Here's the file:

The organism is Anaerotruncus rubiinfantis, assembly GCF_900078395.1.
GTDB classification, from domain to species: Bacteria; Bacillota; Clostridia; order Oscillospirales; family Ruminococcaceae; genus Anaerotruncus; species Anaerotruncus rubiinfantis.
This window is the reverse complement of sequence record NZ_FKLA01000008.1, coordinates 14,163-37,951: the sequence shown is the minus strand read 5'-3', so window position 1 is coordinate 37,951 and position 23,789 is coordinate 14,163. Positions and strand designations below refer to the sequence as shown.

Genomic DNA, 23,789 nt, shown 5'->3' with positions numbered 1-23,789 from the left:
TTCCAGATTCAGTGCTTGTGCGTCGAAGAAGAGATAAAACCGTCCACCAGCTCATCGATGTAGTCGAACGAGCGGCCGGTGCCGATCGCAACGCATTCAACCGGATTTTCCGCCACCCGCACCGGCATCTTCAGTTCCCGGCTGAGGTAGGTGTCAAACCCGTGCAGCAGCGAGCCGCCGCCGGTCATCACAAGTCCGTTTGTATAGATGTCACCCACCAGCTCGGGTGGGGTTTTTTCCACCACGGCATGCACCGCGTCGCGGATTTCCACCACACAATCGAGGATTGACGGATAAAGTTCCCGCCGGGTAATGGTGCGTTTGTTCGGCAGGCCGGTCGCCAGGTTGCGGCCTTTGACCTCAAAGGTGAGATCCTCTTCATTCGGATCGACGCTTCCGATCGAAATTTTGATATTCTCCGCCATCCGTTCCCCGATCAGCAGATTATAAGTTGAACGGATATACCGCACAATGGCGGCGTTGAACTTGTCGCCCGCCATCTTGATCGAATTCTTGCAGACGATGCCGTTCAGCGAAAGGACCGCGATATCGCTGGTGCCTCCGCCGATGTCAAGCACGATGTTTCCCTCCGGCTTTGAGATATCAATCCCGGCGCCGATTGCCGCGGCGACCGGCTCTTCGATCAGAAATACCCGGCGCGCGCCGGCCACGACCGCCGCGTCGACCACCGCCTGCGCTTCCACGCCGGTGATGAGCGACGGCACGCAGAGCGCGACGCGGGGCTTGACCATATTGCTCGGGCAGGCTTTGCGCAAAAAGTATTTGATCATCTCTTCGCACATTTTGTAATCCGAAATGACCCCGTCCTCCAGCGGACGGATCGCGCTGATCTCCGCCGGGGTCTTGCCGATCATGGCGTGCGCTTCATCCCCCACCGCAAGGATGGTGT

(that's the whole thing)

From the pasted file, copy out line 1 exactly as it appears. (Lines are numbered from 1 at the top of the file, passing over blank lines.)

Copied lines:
The organism is Anaerotruncus rubiinfantis, assembly GCF_900078395.1.